The "Number of titles in recent changes" set as preference is applicable.
This feature can not be used in conjunction with "hide logged in users" (see below) unless the URL is modified manually.
Hiding logged in users from recent changes
Special:Recentchanges/hideliu is a version of recent changes that only shows changes by users who have not logged in. This can be useful for those watching out for vandalism. Features such as viewing changes starting from a particular time can be used with the hideliu feature, but only by manually altering the URL to add &hideliu=1 to it. For example, clicking the time (as described in the section above) may take you to the url
You would need to change this to read
in order to view the recent changes without logged in users starting from this time.
Restriction on number of edits; alternatives
A maximum of 5000 edits can be obtained, currently on the English Wikipedia covering ca. 3 hours (use "limit=5000").
Checking changes for a longer period are restricted:
- watched pages: (use "My watchlist" in combination with "Revision history"). This runs less smoothly: on the English Wikipedia it often does not work ("database error" or "sorry, we have a problem").
- pages that are linked from a given page (use "Related changes" in combination with "Revision history")
- newly created pages (use "Newly created articles", then view the current version, or, if desired, also the revision history).
- individual pages (use "Revision history") and individual users (use "User contributions" in combination with "Revision history").
- namespace filter in the "Recent changes" (since MediaWiki 1.5) lets users see recent changes for the given namespace.
See also below.
Edit records that are changed or lost
After a page has been renamed (moved), earlier edits, including the original creation of the page, are shown in Recent Changes etc. under the new name.
After a page has been deleted, earlier edits, including the original creation of the page, are not shown in Recent Changes etc.
In this Recent Changes differs from a real log of editing events (the latter in the sense that something that has happened can not be changed afterwards). Compare Historical revisionism.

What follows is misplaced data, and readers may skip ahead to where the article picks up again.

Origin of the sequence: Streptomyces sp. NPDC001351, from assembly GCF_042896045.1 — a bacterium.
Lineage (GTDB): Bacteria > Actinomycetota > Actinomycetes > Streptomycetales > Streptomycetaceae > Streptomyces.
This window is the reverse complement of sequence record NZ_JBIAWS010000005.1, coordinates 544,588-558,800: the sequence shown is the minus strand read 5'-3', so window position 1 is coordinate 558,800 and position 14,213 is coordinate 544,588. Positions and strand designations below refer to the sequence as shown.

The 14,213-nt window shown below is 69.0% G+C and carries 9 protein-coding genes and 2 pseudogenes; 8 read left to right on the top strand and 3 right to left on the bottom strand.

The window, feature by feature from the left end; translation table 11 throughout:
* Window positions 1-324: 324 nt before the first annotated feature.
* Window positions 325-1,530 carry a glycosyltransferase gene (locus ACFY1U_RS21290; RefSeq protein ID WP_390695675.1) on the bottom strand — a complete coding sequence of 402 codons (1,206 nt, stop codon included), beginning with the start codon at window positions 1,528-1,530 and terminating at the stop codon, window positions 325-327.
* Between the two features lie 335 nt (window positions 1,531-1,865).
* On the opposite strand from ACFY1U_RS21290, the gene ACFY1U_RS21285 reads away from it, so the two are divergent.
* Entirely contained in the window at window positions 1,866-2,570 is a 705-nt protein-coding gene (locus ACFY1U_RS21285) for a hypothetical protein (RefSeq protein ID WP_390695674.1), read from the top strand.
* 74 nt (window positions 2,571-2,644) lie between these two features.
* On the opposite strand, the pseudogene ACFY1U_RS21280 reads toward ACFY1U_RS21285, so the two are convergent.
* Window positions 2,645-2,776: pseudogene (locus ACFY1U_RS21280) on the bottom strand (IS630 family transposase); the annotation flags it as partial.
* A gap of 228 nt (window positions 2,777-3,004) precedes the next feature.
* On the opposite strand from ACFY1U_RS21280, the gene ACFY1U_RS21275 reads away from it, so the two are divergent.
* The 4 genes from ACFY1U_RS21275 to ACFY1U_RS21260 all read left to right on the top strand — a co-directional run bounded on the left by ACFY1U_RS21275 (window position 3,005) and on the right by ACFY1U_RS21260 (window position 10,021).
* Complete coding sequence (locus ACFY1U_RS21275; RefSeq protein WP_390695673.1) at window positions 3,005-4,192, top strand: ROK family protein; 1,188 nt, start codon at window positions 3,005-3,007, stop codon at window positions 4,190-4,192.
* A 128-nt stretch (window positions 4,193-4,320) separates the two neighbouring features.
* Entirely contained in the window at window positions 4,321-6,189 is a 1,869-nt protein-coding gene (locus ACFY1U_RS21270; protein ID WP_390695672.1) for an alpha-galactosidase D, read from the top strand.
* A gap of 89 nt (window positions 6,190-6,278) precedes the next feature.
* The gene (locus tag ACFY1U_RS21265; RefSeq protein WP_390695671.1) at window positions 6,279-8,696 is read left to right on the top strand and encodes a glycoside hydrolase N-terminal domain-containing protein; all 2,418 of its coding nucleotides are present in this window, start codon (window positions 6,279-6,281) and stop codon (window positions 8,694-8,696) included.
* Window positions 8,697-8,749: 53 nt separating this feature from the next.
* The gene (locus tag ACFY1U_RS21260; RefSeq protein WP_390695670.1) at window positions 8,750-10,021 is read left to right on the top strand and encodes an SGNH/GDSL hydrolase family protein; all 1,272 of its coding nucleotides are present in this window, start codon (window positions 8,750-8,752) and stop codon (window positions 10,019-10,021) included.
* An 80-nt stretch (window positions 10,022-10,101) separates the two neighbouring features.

However, some edit lines are in Recent Changes (as long as it lasts) but no longer in edit histories, watchlists, Related Changes or User Contributions: when moving a page over a redirect, the creation of that redirect is only in Recent Changes (and only if that was recent enough, of course). In particular this applies in the case of re-renaming a page back to its original name, and subsequent renamings back and forth.
Bots can be hidden from recent changes by adding &hidebots=0 to the url. It is possible for sysops to mark some edits as bot edits, thereby preventing them displaying in the default recent changes. See Wikipedia:revert for more information on this.
Other OrthodoxWiki features showing lines about edits
Revision history (also called page history)
Every line represents one edit to the given page and the version resulting from it
- "last" is similar to "diff", explained above
- "cur" gives the difference between this version and the current one (i.e., excluding the edit shown by pressing the "last" next to it), which is the cumulation of all later edits, including those which are not in this revision history because they were made after loading this page
- the date and time link to the version of that day and time, except that in the first line, which is about the latest edit at the time of loading this revision history, the date and time link to the current version, hence with the changes made after this revision history was loaded;
The "cur" and "last" features are similar to those in Enhanced Recent Changes, except for "cur" in the first line: it is not linked in the revision history, while in the Enhanced Recent Changes it gives the differences corresponding to the last edit; just after loading the revision history this is the same as the "cur" link of the second line gives, but if there have been edits after loading it is different.